Calcium typically forms and becomes visible on swimming pool tiles at some stage in the life of almost every pool. It is a very common issue that pool owners face for various reasons. To help you understand why calcium is forming on your pool tiles the following information may be of help.
When tiles get wet, the water evaporates which leaves any calcium and minerals in the water to solidify on the tiles. This picture shows what calcium looks like on waterline tiles. This type of calcium formation is unavoidable as it is a simple function of chemistry. This occurs because the calcium in your water needs to go somewhere after the water evaporates. Calcium chloride is always present in balanced water and this calcium will become visible on most surfaces after evaporation occurs, particularly if your calcium hardness level is high. This type of calcium formation will almost always happen on waterline tiles (and water feature tiles) due to heat, wind and fast evaporation, particularly in summer. If the pH of your water is consistently high, this will accelerate the formation of calcium on your pool tiles.
Calcium can seep out through the cement that binds the top coping tiles (horizontal tiles at waters’ edge) above the vertical waterline tiles. Without doubt this is the most common cause of calcium formation in swimming pools. In this case, the calcium formation comes from the chemical reaction within the cement. This type of calcium is called calcium hydroxide and is often produced during the hydration (curing) of cement. White cement is made with around 31% calcium and this can cause calcium scale in tiles (particularly when moisture is present) to seep out of the joints and into the pool. This calcium will often start right under the coping tiles and run downward toward the water. This type of calcium is very hard and is often quite thick in places.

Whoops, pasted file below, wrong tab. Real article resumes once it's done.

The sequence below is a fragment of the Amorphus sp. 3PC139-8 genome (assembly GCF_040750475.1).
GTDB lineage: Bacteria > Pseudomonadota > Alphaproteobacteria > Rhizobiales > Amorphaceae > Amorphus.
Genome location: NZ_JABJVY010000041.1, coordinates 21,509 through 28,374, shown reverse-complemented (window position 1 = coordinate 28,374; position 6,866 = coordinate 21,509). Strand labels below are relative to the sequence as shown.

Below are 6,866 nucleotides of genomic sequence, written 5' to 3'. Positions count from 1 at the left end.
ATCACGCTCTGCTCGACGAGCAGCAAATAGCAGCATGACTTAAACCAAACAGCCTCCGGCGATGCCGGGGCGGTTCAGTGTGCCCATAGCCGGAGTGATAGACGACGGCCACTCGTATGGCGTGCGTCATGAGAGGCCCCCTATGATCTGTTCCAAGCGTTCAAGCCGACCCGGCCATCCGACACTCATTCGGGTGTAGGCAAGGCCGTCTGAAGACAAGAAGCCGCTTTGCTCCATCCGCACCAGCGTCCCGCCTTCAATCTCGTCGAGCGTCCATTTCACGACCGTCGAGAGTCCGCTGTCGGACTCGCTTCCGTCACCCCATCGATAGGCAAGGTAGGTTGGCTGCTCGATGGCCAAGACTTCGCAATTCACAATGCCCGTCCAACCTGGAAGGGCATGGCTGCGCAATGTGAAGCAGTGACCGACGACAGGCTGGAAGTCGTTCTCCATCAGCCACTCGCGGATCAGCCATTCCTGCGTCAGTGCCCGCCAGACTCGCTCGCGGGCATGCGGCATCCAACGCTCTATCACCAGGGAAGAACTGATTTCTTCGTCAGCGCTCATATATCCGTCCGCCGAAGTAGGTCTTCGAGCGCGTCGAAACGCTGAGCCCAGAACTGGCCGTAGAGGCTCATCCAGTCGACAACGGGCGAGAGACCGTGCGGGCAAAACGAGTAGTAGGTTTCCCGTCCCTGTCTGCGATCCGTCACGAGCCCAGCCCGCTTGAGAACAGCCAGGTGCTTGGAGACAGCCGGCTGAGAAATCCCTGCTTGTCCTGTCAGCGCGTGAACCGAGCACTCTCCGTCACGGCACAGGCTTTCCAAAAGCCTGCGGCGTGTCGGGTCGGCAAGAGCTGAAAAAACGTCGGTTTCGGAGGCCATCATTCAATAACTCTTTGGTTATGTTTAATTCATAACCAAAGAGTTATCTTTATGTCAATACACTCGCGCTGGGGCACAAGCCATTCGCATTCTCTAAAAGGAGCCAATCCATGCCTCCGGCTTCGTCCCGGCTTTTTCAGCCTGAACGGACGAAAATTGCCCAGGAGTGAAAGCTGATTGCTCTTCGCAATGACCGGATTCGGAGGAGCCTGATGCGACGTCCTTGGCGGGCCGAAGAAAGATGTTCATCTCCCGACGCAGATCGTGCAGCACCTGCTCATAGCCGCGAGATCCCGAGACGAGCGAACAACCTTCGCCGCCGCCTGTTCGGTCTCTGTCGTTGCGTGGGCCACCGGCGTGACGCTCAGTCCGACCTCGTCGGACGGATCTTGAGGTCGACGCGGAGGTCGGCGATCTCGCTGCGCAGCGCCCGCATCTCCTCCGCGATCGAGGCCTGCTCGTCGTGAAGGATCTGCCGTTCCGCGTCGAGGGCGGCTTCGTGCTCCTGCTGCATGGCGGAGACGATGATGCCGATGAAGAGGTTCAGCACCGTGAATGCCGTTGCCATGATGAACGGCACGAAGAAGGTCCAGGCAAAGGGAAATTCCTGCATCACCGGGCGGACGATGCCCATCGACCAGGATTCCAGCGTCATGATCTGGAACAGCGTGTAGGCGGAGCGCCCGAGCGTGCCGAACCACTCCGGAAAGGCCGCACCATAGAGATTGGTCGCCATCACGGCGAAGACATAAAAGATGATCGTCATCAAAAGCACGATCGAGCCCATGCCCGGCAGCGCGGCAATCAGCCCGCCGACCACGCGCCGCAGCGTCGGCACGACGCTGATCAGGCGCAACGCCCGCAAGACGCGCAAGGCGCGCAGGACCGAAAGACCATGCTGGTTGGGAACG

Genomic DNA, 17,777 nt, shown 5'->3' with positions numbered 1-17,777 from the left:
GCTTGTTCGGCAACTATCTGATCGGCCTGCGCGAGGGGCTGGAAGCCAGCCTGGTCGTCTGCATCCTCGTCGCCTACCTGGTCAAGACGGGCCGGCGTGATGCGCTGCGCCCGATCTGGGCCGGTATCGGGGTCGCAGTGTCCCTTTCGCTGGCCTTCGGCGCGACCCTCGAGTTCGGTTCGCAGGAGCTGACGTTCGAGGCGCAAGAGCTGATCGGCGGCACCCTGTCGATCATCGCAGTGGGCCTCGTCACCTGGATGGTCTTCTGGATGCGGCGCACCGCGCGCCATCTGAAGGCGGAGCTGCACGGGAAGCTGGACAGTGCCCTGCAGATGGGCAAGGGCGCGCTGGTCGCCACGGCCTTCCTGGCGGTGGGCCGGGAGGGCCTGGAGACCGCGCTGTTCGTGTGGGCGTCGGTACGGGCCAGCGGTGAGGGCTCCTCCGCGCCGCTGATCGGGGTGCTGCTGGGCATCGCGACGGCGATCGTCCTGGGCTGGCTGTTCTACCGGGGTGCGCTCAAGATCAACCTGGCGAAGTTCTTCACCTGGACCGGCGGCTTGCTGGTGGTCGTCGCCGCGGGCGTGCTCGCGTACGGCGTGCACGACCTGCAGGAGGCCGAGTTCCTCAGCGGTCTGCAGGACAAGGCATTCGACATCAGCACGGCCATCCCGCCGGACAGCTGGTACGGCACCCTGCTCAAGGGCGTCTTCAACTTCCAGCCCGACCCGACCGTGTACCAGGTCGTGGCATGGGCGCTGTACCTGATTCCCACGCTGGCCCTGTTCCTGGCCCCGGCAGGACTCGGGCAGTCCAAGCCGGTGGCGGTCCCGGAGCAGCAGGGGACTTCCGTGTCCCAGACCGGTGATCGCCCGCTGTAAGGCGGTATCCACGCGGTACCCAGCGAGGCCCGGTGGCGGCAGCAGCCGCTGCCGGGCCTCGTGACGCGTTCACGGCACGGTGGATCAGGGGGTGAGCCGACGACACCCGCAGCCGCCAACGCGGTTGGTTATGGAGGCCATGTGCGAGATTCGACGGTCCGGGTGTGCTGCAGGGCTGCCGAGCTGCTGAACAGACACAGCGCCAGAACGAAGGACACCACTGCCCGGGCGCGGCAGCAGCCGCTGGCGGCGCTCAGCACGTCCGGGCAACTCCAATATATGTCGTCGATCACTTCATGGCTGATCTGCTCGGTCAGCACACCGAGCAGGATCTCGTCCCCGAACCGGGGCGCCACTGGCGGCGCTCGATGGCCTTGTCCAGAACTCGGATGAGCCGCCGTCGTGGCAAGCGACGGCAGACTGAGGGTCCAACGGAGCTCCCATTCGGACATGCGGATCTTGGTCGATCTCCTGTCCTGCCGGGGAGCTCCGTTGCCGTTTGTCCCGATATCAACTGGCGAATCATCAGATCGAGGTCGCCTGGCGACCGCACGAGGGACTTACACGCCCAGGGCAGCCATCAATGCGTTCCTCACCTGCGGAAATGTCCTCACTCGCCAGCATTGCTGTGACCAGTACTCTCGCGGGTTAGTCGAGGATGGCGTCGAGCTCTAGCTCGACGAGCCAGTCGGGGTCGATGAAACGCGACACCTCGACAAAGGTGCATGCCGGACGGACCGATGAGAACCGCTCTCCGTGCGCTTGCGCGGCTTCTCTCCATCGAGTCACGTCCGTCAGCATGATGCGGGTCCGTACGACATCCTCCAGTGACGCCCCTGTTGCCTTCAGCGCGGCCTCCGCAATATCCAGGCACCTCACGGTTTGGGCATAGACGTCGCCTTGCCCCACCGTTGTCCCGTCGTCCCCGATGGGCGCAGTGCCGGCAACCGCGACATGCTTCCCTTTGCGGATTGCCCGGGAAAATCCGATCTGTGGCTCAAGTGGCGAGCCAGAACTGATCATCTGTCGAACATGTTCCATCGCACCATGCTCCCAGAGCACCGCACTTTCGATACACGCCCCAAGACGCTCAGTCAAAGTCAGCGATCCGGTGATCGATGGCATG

The final way calcium can form on tiles is in a single thick band along the waterline. If your pool design means that the water level is the same year-round (because of an infinity edge, indoor pool or an auto top-up device) then it is very likely that you will see this happening in your pool. In these cases, the water level does not move up and down like ordinary pools and this causes the calcium to form a very hard horizontal band at the static waterline. Brushing the waterline tiles regularly and, if possible, adjusting the water level will help reduce the formation of calcium on your pool tiles.
The best way to clean swimming pool ties is to treat your pool for several weeks with our calcium dissolving products. It is best to do this before trying to remove it manually. This is because our treatments soften hard calcium which makes removal much easier and simple to do. If you attempt to remove calcium without our pre-treatment is as hard as concrete and strongly adheres to the tiles. This means that you will likely cause severe damage to the tiles in trying to scratch it off. This can lead to chipped, scratched and broken tiles. We do not recommend using rubbing blocks, paint scrapers or pumice stones on tiles as these can scratch or crack the tiles permanently. Our calcium treatment kit is the best treatment option for softening waterline calcium buildup on swimming pool tiles.